Punjabi University software to break India-Pak script barrier
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Punjabi University software to break India-Pak script barrier

punjab Updated: Sep 18, 2015 22:30 IST
Vishal Rambani
Vishal Rambani
Hindustan Times

Patiala: Indians able to read only Devnagri can now study Persian, Urdu, Punjabi or Sindhi literature from Pakistan, and vice-versa.

Punjabi University has developed the first Perso-Arabic to Indic script transliteration system, which has the power to break the script barrier between the two countries and their common languages. Developed by Gurpreet Singh Lehal and his team, the software can convert with high accuracy any text from Urdu to Devnagri; Sindhi Arabic to Sindhi Devnagri; and Shahmukhi to Gurmukhi, and the other way round. Five international agencies based in Singapore, Australia, Sweden and Canada funded the project art different stages over 10 years.

The software is available for downloading at sangam.learnpunjabi.org. “It will give people an opportunity to enlighten themselves with literature and other readable information in different languages. The development cost was Rs 50 lakh,” said Lehal. Defense Research and Development Organisation, which makes technology for the Indian defence system and is keen to decode messages in Urdu and other languages, contributed Rs 10 lakh.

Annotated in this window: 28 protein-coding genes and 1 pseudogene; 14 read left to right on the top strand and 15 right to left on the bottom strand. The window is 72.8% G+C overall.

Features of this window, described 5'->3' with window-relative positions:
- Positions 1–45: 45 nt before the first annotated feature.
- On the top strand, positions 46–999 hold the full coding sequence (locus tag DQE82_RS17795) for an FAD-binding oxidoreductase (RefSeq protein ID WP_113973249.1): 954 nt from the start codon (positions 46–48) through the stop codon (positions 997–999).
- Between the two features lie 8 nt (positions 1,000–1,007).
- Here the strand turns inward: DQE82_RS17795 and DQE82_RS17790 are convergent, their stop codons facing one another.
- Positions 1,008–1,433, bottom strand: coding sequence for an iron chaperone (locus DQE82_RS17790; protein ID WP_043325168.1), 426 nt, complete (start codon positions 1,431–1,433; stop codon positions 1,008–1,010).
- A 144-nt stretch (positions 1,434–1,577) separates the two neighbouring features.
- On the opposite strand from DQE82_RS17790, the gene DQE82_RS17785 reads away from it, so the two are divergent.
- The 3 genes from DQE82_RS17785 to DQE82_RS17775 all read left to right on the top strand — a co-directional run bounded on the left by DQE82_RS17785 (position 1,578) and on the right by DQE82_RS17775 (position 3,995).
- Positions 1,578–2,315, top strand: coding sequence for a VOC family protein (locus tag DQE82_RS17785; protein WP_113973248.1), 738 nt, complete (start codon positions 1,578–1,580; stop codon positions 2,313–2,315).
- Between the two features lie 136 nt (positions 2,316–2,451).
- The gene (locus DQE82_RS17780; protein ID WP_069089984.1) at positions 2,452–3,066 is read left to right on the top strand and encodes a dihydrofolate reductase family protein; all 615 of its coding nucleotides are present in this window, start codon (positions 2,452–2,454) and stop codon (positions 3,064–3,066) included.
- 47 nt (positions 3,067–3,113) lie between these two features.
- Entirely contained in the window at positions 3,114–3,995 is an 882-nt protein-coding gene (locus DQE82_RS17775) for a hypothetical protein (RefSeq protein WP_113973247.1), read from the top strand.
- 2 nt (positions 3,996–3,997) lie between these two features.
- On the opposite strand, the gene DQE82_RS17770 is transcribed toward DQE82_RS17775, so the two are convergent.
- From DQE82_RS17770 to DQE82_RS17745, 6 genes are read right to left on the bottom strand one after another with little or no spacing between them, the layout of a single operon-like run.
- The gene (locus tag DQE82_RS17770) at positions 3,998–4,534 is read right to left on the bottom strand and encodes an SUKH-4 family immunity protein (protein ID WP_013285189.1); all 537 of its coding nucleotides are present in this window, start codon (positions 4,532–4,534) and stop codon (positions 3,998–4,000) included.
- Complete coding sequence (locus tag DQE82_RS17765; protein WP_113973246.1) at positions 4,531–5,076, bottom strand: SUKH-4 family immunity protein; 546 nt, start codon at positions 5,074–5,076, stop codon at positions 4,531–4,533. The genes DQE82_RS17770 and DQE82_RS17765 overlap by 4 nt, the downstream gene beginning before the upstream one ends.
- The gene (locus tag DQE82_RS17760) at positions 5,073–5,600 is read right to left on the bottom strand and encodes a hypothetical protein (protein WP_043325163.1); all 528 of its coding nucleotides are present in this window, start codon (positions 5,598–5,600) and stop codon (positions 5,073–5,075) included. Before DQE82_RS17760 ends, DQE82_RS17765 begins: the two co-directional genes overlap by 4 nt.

“Copy and paste any Urdu text in the software, you will get it transliterated in Devnagri script. So even without recognising letters of the Urdu alphabet, you can read the original article,” said Lehal. University’s dean of academic affairs AS Chawla launched this software during the third regional international conference on natural language processing, where Dipti Mishra Sharma of the Indian Institute of Information Technology (IIIT) talked about the importance of language as a source of knowledge about culture. “To save dying Indian-subcontinent languages, we need technology for natural language processing and building computational language resources,” she said.

Participating professor Neeraj Sharma said the university had targeted six North Indian languages - Hindi, Punjabi, Urdu, Dogri, Sindhi and Kashmiri - for developing natural language processing software.

First Published: Sep 18, 2015 22:30 IST